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Civic Center’s One Oak high-rise moves forward

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“This city is creating more than enough luxury housing and very little for regular working people”

Courtesy Build Inc

Legal challenges put the proposed 40-story One Oak high-rise, located on the north side of Market and Van Ness, in limbo for months.

But after the developer agreed to build additional affordable housing units, the San Francisco Board of Supervisors and neighborhood challengers backed down.

Previously, Board President London Breed wanted to nix 60 of the building’s proposed 136 parking spaces, potentially holding up the project.

“This is not really just about One Oak,” Breed told the San Francisco Examiner. “This is about all of the projects that are coming to the area.”

On top of that, SFSU professor Jason Henderson (a member of the Hayes Valley Neighborhood Association) filed an appeal of One Oak’s final environmental impact report, calling it “inadequate” and saying that the parking seemed excessive given where the building is located.

According to Henderson’s appeal letter:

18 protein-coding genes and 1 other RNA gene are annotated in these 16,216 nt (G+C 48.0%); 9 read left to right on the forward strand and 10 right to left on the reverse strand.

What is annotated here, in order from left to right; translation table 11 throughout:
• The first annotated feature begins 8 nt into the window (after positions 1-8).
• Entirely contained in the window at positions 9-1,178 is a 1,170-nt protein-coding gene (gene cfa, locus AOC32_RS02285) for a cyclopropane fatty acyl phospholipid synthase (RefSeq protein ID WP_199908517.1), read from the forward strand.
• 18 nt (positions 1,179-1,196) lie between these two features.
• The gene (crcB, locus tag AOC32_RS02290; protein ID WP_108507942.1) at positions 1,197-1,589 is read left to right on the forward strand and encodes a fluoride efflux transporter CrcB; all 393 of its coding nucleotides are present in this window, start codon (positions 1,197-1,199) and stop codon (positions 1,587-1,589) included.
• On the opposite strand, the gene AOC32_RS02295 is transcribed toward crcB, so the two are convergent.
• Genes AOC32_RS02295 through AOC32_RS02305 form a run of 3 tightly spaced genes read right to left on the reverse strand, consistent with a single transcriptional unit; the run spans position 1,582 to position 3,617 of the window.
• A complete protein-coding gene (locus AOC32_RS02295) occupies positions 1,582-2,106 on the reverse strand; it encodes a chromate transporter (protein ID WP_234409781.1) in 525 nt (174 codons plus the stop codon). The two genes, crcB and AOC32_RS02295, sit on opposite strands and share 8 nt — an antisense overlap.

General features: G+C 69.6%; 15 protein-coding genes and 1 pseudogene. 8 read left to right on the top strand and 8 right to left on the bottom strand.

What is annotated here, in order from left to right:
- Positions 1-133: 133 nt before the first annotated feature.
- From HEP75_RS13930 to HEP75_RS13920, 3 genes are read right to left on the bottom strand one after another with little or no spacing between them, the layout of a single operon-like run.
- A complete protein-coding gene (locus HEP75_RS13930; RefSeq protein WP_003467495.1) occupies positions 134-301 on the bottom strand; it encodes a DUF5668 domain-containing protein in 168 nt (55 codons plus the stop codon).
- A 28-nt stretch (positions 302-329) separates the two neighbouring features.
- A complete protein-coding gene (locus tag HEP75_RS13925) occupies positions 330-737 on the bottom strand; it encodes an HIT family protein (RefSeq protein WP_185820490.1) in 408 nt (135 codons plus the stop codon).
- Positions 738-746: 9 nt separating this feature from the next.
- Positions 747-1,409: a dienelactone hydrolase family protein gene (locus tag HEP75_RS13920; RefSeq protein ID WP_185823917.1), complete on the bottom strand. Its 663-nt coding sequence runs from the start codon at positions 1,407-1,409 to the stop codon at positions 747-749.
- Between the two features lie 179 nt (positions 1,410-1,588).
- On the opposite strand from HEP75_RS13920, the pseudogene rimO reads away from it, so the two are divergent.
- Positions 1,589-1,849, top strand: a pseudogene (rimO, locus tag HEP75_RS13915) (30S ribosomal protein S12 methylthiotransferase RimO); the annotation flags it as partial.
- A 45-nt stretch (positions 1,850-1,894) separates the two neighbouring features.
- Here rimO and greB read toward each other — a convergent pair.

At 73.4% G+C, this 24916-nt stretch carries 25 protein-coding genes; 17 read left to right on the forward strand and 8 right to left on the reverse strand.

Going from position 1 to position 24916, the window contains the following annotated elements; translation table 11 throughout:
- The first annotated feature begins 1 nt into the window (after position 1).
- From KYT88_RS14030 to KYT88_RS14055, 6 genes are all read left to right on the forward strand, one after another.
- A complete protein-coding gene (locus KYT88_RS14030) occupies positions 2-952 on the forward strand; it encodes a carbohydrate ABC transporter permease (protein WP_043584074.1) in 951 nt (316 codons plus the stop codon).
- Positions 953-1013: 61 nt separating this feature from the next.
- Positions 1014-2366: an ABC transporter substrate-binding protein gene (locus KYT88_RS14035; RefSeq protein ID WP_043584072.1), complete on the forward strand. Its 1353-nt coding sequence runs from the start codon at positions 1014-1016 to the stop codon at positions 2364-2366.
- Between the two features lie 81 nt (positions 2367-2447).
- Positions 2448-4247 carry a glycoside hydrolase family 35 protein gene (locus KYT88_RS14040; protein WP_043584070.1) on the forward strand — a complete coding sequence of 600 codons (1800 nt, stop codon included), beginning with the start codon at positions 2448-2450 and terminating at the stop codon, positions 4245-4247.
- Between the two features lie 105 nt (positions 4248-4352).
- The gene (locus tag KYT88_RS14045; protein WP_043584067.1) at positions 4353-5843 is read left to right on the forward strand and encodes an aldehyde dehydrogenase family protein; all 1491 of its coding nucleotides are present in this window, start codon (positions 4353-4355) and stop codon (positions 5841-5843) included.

The EIR fails to adequately study impacts on transit, bicyclists, and pedestrians. This is a part of San Francisco where tolerance for more Vehicle Miles Traveled is zero. Nine important Muni bus lines, five Muni light rail lines, and one Muni streetcar line traverse the corridor, carrying almost 14,000 passengers in the weekday A.M. peak hour.

[...] The San Francisco Board of Supervisors should overturn the Planning Commission certification of the EIR for One Oak and direct the city planning staff to conduct a more realistic analysis.

Among Henderson’s complaints: the EIR failed to consider the contributions of ride-hailing companies’ contribution to traffic projections when adding hundreds or thousands more residents to a neighborhood.

Other neighborhood groups, like the Haight Ashbury Neighborhood Council, also supported the appeal, alleging that the building “embodies a lot of the poor planning choices that are emblematic of why this city is creating more than enough luxury housing and very little for regular working people.”

Tuesday’s Board meeting could have scuttled One Oak if city lawmakers demanded more than developer Build Inc wanted to concede.

However, Breed announced on Tuesday that the developer and challengers came to an agreement, after Build Inc promised to fund more affordable homes (to be placed on some of the still-vacant Hayes Valley freeway parcels) to the tune of nearly $3 million.

“These parcels will potentially get 103 affordable units,” said Breed said. “These units may even get finished before One Oak.”

In exchange, One Oak gets to keep its 136 parking spaces and its EIR. According to the latest timeline on the building’s website, Build Inc hopes to break ground on One Oak in June of 2018.